Tuesday, January 06, 2015
People in public office or in public service organizations do all kinds of things for the greater public good. Ed Rendell, as mayor of Philadelphia, used to open city swimming pools by suiting up and jumping in. Mayor Nutter rappels down city skyscrapers. Many a school principal has sat in the dunking booth at the school fair.
Following this tradition George Matysik, candidate for an at large city council seat, recently left his job at Philabundance. In that role he did whatever it took to bring in money and supplies. In 2011 that included turkey bowling, He was competing for 100 cases of frozen turkeys in the 3rd annual ShopRite Partners in Caring Turking Bowling Invitational. Harlem Globetrotters were involved.
Matysik's priority was feeding hungry people, and if he had to throw frozen turkeys at stacks of paper towels to do it, well, then that's what he did. Photo available online.
State Rep. (D-197) was sworn in today, starting her first term representing Feltonville, Fairhill, Hunting Park, Lower Kensington, Allegheny West, and North Central Philadelphia. The former social worker and child advocate made history as the first woman of Hispanic descent to be elected to the state legislature. She is also the first woman to represent the 197th District.
Monday, January 05, 2015
A number of people have written op-eds for and against an extraction tax. The latest is State Rep. Madeleine Dean (D-153), whose article, "State has an obligation to tax gas extraction," was in the Inquirer on January 1. The full text is available online at: http://www.philly.com/philly/opinion/inquirer/20150101_State_has_an_obligation_to_tax_gas_extraction.html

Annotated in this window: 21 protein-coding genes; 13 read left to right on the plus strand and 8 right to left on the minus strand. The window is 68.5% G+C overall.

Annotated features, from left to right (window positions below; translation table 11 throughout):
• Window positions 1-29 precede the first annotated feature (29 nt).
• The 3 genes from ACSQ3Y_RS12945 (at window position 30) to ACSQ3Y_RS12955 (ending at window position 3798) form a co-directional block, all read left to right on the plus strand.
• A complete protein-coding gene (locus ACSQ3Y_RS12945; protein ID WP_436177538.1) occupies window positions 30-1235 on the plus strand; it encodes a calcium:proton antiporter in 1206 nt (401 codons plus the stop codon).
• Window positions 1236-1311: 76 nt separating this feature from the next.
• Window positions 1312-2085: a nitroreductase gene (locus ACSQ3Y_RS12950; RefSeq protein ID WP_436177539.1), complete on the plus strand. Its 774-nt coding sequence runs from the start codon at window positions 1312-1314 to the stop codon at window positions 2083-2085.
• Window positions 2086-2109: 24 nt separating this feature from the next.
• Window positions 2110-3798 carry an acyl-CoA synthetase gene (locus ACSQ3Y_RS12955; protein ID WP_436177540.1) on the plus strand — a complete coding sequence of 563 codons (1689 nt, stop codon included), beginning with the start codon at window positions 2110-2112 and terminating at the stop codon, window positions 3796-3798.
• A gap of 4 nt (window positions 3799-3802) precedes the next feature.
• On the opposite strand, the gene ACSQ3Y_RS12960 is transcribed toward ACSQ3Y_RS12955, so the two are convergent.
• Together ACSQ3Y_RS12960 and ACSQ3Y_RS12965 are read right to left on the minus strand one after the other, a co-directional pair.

Over the holidays I watched the controversial movie, "The Interview." Here are some thoughts:
It's often crass and juvenile.
The story could easily have been about a fictitious country. Using a real head of state did not alter the plot. Whether this was done to court controversy or was simply due to naivete is a matter of opinion. If another country had made such a movie about a living leader of our country we would be pretty upset about it.
Much to my surprise I enjoyed it, or at least large parts of it.
If you have access to the film and a couple of hours to spare it might be worth your while to watch, if only to see what the fuss is about.
When Salman Rushdie's Satanic Verses came out I bought a copy to support Rushdie, but never read the book. It was for similar reasons that I watched this movie.